Lianna Haroutounian was the Leonora – impressive in the first Act, but less and less interesting as it went on. It was perfectly decent, strong singing without ever making you feel that this was a particularly interesting Leonora.  Manrico is an impossible role.  Francesco Meli sang it probably as well as you can expect.  The high Cs, probably wisely, were avoided, and something very odd seemed to happen round about his entrance in the Miserere.  He makes a handsome figure on the stage and it was good to have some authentic Italian pronunciation.  On the other hand, you could not possible say that this was the answer to our prayers for a world-class Manrico.

Maurizio Muraro was a good Ferrando and Jennifer Davis made a very strong Inez.  The chorus was on outstanding form: clear, virile and together: this was as good choral singing as I’ve ever heard in this opera.

I admired a lot of Gianandrea Noseda’s conducting.  He found textures in the orchestration that I’d not heard before – the interplay of the instruments was really clearly done, the trumpets particularly fine.  On the other hand, tempi seemed variable: fast at the beginning, but feeling rather meandering and slow – particularly at the end of Act II and of the opera itself.

There may have been some first night problems.  The ROH have scheduled quite a lot of performances into the last fortnight of the season with alternating casts.  I wonder whether there’d been quite enough rehearsal and it may well be that, at later performances it might gel more musically.  And if you could delete the video and that wretched butterfly then you’d get rid of half the problems.  It still wouldn’t be a vibrant or interesting Trovatore.  I can’t see it lasting and I really can’t recommend that you go to see it.

In Parenthesis

3 Jul

1st July 2016 was about as appropriate a day as it gets to see an opera about the Battle of the Somme.  And the WNO chose this as the last performance of their production of In Parenthesis – about that battle – in their very welcome annual visit to the Royal Opera house.

The opera is based on a poem by David Jones – a modernist synthesis of his feelings about the battle.  I don’t know the poem.  The opera begins with the Bards of Britannia and Germania and moves pretty quickly to the Welsh regiment that will end up, mostly, being slaughtered at the Somme.  The hero, Private John Ball, is one of the last survivors and ends up being surrounded by the Queen of the woods and her fairies.  There are pictures of the regiment preparing for war, moving to the south, experiencing Christmas and then moving to the slaughter.

Iain Bell wrote the music.  There are good things: clear setting of the words, some marvelous choruses.  I’m not convinced that there’s anything here that takes us any further than the Britten of Billy Budd or the War Requiem.  It’s unobtrusive, inoffensive music for an opera that doesn’t have a lot of dramatic tension or interest.  It struck me, as much as anything, as a celebration/centenary piece rather than a particularly dramatic opera or one that would make its way in the repertory.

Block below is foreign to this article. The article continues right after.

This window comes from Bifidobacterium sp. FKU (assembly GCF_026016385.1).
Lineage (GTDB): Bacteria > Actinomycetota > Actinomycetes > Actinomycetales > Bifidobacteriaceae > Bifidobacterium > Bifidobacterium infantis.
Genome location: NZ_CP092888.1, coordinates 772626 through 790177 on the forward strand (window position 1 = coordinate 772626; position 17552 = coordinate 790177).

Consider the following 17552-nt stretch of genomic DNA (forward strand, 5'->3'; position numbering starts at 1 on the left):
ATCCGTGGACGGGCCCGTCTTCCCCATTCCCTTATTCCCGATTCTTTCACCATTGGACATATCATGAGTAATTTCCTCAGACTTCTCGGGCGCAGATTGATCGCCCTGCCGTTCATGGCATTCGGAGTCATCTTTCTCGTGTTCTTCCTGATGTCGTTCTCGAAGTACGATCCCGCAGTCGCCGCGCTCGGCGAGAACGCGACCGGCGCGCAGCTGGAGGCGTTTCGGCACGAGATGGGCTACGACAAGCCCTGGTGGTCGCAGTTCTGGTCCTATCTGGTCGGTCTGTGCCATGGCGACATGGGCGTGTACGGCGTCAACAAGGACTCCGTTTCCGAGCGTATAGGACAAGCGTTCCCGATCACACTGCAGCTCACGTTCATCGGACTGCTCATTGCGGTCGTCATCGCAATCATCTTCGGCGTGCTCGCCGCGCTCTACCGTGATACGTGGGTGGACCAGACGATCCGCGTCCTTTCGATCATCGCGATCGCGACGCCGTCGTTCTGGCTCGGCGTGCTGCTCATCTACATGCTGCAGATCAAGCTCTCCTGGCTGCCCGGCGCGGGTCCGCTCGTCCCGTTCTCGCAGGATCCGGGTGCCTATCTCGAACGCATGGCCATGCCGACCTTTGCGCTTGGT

It was pretty well done.  The cast was excellent.  John Hidlake, a new name to me, was very strong indeed as Bell, the hero and main interest of the piece.  His clear, bright tenor suits the work well and I’d like to hear him in more – he’d be fine in Britten.  As his friend, Lewis, Marcus Farnsworth gave another very sympathetic, clear performance.

Among senior members of the cast, Donald Maxwell as Greatcoat, Graham Clark as the Marne Sergeant and Mark le Brocq as Snell gave well acted, eye-catching performances.  As the Bard of Britannia, Peter Coleman-Wright was in dry voice but gave an experienced performance, even if you weren’t quite sure what the point of his role was.  Alexandra Deshorties as the only female principal, impressed as the Bard of Germania, Alice the Barmaid and the Queen of the Woods: it’s an impressive voice and she sang strongly.

Carlo Rizzi conducted apparently very clearly.  The WNO orchestra was good and its chorus absolutely outstanding in some pretty wonderful choruses.

David Pountney directed.  It was pretty obvious stuff and he didn’t seem challenged or particularly interested in challenging us.  A lot of the stage pictures looked pretty 1950s to me.  Much the same applies to Robert Innes Hopkins’s set.

It was a pleasant enough, moderately enjoyable evening.  I can’t say I’d break my heart if I never saw it again.





Enescu’s Oedipe

27 May

Enescu’s Oedipe was written between 1910 and 1936.  It was apparently successful at its first performance but got rather forgotten following the second world war.  The ROH finally got round to it on 23rd May and I was there.  It wasn’t billed as the UK premiere but i certainly can’t recall a staged production here.

The piece strikes me as typical of operas by composers who only wrote one, or possibly two, pieces in the genre – Genoveva, Doktor Faust, King Roger spring to mind – where (a) the musical interest is greater than the dramatic and (b) you have to be interested that sort of musical idiom if you’re going to enjoy it.